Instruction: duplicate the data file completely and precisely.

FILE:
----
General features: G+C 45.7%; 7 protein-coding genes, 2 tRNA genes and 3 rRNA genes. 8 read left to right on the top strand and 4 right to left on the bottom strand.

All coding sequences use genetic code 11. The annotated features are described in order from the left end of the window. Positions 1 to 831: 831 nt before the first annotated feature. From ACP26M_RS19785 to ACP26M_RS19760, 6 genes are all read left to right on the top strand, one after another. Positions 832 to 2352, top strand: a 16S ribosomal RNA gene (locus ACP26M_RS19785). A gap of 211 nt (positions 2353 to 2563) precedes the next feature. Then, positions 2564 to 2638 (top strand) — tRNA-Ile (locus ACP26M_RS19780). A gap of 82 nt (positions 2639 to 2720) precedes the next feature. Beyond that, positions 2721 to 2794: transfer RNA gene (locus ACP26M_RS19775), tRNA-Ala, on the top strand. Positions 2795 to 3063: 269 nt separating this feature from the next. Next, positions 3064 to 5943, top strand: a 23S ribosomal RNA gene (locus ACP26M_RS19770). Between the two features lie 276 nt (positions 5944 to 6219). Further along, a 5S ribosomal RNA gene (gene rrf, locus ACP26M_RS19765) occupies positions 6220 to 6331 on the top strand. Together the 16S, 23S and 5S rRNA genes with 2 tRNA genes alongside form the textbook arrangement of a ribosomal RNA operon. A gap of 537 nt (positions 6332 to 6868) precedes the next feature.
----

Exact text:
General features: G+C 45.7%; 7 protein-coding genes, 2 tRNA genes and 3 rRNA genes. 8 read left to right on the top strand and 4 right to left on the bottom strand.

All coding sequences use genetic code 11. The annotated features are described in order from the left end of the window. Positions 1 to 831: 831 nt before the first annotated feature. From ACP26M_RS19785 to ACP26M_RS19760, 6 genes are all read left to right on the top strand, one after another. Positions 832 to 2352, top strand: a 16S ribosomal RNA gene (locus ACP26M_RS19785). A gap of 211 nt (positions 2353 to 2563) precedes the next feature. Then, positions 2564 to 2638 (top strand) — tRNA-Ile (locus ACP26M_RS19780). A gap of 82 nt (positions 2639 to 2720) precedes the next feature. Beyond that, positions 2721 to 2794: transfer RNA gene (locus ACP26M_RS19775), tRNA-Ala, on the top strand. Positions 2795 to 3063: 269 nt separating this feature from the next. Next, positions 3064 to 5943, top strand: a 23S ribosomal RNA gene (locus ACP26M_RS19770). Between the two features lie 276 nt (positions 5944 to 6219). Further along, a 5S ribosomal RNA gene (gene rrf, locus ACP26M_RS19765) occupies positions 6220 to 6331 on the top strand. Together the 16S, 23S and 5S rRNA genes with 2 tRNA genes alongside form the textbook arrangement of a ribosomal RNA operon. A gap of 537 nt (positions 6332 to 6868) precedes the next feature.